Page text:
Archbishop of America Praises New Book: Theotokos & Ecofeminish

By Menios Papadimitriou

“It’s been years since anyone cared about the garden,” Vicky Flessas began, bringing Yannis Ritsos’ lucid verses to life.

“Nevertheless, this year – in May, in June – it bloomed again on its own, brightening everything up to the balustrades, a thousand roses, a thousand carnations, a thousand geraniums, a thousand sweet peas so that once again, the woman her old watering can came back, to water – beautiful again, serene, with unseen devotion.

It is this lyrical, albeit bygone, perception of ecofeminism that inspired Rev. Dr. Vassilios Bebis, The Mother of God and ecofeminism. Entering the verdant garden of his muse, Reverend Dr. Bebis encounters the maiden of Gallilee in the serenity of a devoted woman returning to the garden. And the threadbare but stable watering can that Ritsos puts within reach murmurs the undecorated life of a provincial woman, whose artisanal presence effects the renewal – and the embrace – of all creation.

“And the garden enveloped her to the shoulders, it embraced her, it won her over, it lifted her up in its hands.

And then we saw, in the midday daylight, that the garden and the woman with the watering can were removed, and as we looked above, a few drops from the watering can fell silently on our cheeks, on our chins, on our lips. .”

An unusual and provocative word, ecofeminism is a methodological category. This means that it is a tool for asking questions from a particular point of view and generating ideas in response to those questions. Evident in the word itself, it combines two distinct viewpoints, drawing connections between femininity and the natural world, emphasizing the historical vulnerability and domination of women and the environment. Looking at the intersection of these currents, ecofeminist thought aims at the restoration and empowerment of disenfranchised people.

“The concept was introduced to me when I was just a graduate student at Boston University,” the dad said. Bebis told the Orthodox Observer. Inspired by the ecological vision and life work of the Ecumenical (and Green) Patriarch, Bartholomew, and under the guidance of his mentors and colleagues, such as Dr. Chrysostomos Stamoulis, Dean of the Faculty of Theology at the Aristotle University of Thessaloniki, the father. Vassilios brings the Orthodox tradition, in particular a central figure in its theology – the Theotokos, into conversation with ecofeminist ideas, generating new perspectives firmly rooted in Orthodox consciousness and ethos. He does this not simply to contextualize and further illuminate how Orthodox Christians think of the Theotokos and express their devotion to her, but also to bring the person of the Mother of God into dialogue with the contemporary moment – beyond the limits of Orthodox Christian theology. and church circles.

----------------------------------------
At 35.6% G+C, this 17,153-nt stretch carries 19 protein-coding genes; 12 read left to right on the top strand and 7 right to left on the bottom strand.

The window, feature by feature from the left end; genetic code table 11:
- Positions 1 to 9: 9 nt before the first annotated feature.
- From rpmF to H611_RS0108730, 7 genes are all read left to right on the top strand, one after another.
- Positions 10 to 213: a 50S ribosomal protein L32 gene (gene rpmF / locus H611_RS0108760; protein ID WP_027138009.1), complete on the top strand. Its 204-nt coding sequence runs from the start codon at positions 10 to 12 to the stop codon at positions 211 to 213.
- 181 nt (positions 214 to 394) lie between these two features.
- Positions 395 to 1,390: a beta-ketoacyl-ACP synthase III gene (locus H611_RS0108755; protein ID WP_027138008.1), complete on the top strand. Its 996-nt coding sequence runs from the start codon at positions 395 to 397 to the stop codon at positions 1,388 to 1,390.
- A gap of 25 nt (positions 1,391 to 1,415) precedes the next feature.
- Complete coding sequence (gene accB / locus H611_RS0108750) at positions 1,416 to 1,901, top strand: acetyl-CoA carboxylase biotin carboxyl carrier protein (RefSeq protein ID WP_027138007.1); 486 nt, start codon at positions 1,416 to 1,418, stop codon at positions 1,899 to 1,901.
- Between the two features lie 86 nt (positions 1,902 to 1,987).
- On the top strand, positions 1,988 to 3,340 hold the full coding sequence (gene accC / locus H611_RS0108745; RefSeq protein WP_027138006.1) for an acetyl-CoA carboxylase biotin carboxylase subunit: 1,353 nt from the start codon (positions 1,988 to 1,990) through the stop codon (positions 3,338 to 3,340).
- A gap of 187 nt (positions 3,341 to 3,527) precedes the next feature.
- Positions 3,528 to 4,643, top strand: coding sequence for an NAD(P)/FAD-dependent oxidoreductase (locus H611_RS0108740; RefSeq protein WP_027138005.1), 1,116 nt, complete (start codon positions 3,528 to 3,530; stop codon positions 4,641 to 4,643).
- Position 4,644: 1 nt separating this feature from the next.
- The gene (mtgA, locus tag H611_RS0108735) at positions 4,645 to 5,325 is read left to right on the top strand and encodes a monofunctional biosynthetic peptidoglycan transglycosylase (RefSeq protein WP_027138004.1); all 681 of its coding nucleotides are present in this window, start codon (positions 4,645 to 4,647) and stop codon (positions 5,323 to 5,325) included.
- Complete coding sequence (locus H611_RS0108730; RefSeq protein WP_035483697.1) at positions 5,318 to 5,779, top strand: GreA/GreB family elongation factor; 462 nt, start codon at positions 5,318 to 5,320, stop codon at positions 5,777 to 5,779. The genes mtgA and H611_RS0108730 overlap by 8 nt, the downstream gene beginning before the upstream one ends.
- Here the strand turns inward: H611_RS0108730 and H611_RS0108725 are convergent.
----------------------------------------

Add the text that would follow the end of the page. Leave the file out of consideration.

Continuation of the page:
“Bold” is how Archbishop Elpidophoros of America described the project, reiterating it many times while congratulating Fr. Vassilios for his intrepid work. The Archbishop was quick to point out that “such a subject is not liked in the narrow theological and ecclesial circles of Orthodoxy”, and added “that the mere mention of feminism in such forums evokes a some discomfort and some reaction”. Nevertheless, the Archbishop praised the author for producing a comparative study that is not only faithful to the Orthodox tradition, but executes it in a creative and beautiful way.

“Dialogue has no borders. Salvation is for everyone. We do not refuse dialogue with anyone for any reason,” His Eminence said emphasizing the multivalent significance of the Father. Bebis’s book, which he considers a contribution to ecumenical and interreligious dialogue, in addition to the theological corpus of the Orthodox Tradition.

As a chaplain at Harvard University, where he is charged with supporting a richly diverse community and nurturing the exploration of deeply held beliefs, Fr. Bebis must facilitate honest and respectful conversation around questions of ultimate meaning, of purpose and value. As a result, he is no stranger to dialogue. It discusses big issues that have contemporary intrigue with students and faculty on and off Harvard Yard. Many are Orthodox Christians, some belong to other religious traditions, and there are even those who espouse no faith.

Engagements with unusual or contemporary themes—such as ecofeminism—usually occur outside the boundaries of the Orthodox community. For His Eminence, this is significant because such commitments allow Orthodox Christians to come out of their esoteric bubble and touch their neighbors, “to look into the eyes of the other, to receive the other, to consent to talk with the he other, to dare to come out of oneself, is the authentic Christian tradition and theology. Christ went out into the world and talked with the world. Christ did not stay in the synagogues and spoke only with men, with clerics, with ‘non-sinners’,” His Eminence said, concluding that, “with this outgoing disposition, the P Vassilios, faithfully and eruditely, authentically expresses the Orthodox Tradition in a spirit of dialogue with all religions and ideas, without barriers or frontiers.

The book was discussed in depth during a panel on April 4, 2022, organized by publishing house Armos (Greece) and moderated by journalist Vicky Flessa. Two additional panelists, Dr. Chrysostomos Stamoulis and Dr. Stelios Tsobanidis, joined Archbishop Elpidophoros of America and Reverend Dr. Vassilios Bebis. A full recording of the event and purchase links for the book are both available online. The next English edition will be available in 2023.

Source: Greek Orthodox Archdiocese of America

Comments are closed.